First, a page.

There are 12 million cancer survivors in the U.S., and with one-in-three women and one-in-two men expected to be diagnosed with cancer at sometime during their lifetime, that number is expected to double by 2016. Providing long-term care for survivors will become increasingly challenging with looming shortages of oncology specialists and primary care physicians (PCPs), a new report says.
Faced with a growing survivor population, researchers wanted to know if current cancer survivors are receiving care for long-term and late medical effects of cancer or its treatment, as well as psychosocial support, and having their other diseases or conditions managed as they transition from acute care to post-treatment.
The "Survey of Physicians Attitudes Regarding the Care of Cancer Survivors" asked both groups of doctors several questions about providing cancer survivorship care, including the doctors' confidence in their knowledge about such care, and cancer surveillance practices. The results of the first national representative survey of doctors found major differences in knowledge, attitudes and practices of oncologists and PCPs. These differences pose "significant barriers" to survivors’ coordinated care.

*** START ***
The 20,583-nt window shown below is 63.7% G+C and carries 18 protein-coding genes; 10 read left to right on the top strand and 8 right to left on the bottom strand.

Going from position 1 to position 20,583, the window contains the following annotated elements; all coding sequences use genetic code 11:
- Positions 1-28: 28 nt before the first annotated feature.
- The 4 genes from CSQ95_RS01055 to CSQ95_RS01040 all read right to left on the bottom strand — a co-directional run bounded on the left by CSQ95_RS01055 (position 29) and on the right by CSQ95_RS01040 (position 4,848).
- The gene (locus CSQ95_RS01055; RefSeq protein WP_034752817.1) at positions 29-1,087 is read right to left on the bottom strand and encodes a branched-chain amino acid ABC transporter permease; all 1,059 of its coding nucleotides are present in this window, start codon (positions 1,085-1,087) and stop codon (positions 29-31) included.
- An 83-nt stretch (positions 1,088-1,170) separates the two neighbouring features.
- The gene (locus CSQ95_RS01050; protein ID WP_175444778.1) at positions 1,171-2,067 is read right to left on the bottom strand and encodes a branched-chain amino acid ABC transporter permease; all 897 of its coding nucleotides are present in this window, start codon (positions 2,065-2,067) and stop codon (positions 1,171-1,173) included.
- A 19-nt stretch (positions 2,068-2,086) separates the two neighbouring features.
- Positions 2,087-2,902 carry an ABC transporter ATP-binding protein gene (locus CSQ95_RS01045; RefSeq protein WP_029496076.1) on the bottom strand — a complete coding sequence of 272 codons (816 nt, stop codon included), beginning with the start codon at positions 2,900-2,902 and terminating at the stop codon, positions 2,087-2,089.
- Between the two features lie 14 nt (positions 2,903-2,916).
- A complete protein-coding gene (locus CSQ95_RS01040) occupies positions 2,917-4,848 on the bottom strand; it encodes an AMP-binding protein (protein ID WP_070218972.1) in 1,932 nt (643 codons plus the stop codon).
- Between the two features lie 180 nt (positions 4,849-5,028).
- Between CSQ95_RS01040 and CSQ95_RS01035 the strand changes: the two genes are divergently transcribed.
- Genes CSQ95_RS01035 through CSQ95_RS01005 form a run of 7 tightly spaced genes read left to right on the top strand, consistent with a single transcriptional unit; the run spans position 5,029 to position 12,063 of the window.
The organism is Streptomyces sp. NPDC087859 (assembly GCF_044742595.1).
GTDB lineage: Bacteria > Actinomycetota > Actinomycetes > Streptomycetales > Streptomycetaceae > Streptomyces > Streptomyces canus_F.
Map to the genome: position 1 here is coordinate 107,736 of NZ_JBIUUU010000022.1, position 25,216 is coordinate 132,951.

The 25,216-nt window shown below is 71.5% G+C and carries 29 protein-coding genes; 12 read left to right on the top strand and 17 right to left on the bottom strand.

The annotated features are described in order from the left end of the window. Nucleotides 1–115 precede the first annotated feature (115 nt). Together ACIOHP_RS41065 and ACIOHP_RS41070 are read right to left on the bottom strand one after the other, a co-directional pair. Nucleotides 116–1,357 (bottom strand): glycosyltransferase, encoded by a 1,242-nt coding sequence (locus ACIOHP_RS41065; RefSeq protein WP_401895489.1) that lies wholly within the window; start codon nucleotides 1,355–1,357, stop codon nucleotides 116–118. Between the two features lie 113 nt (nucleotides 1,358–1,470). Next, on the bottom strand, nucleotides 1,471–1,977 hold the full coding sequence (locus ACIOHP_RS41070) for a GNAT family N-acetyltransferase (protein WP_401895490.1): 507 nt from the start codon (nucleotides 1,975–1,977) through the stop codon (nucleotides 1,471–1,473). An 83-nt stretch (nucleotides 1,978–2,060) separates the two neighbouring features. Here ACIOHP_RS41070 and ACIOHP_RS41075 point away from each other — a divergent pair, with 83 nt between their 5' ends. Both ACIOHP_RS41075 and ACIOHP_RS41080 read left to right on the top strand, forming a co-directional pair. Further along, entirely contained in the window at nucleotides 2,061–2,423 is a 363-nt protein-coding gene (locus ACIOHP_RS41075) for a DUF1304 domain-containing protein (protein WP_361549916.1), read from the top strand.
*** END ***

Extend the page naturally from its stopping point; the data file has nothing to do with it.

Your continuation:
Most people transition to primary care physicians following their cancer treatment, so says the findings of the doctor survey are “of considerable concern,” says the study’s lead author, Arnold L. Potosky, Ph.D., director of health services research at Georgetown Lombardi Comprehensive Cancer Center.
“What the survey tells us is that many doctors, particularly primary care doctors don't have a high level of confidence in their own knowledge of some aspects of survivorship care, and many oncologists believe that PCPs are not adequately prepared to provide such care. We also see some evidence of knowledge deficits in both physician groups in terms of guideline-based care for survivors," says Dr. Potosky.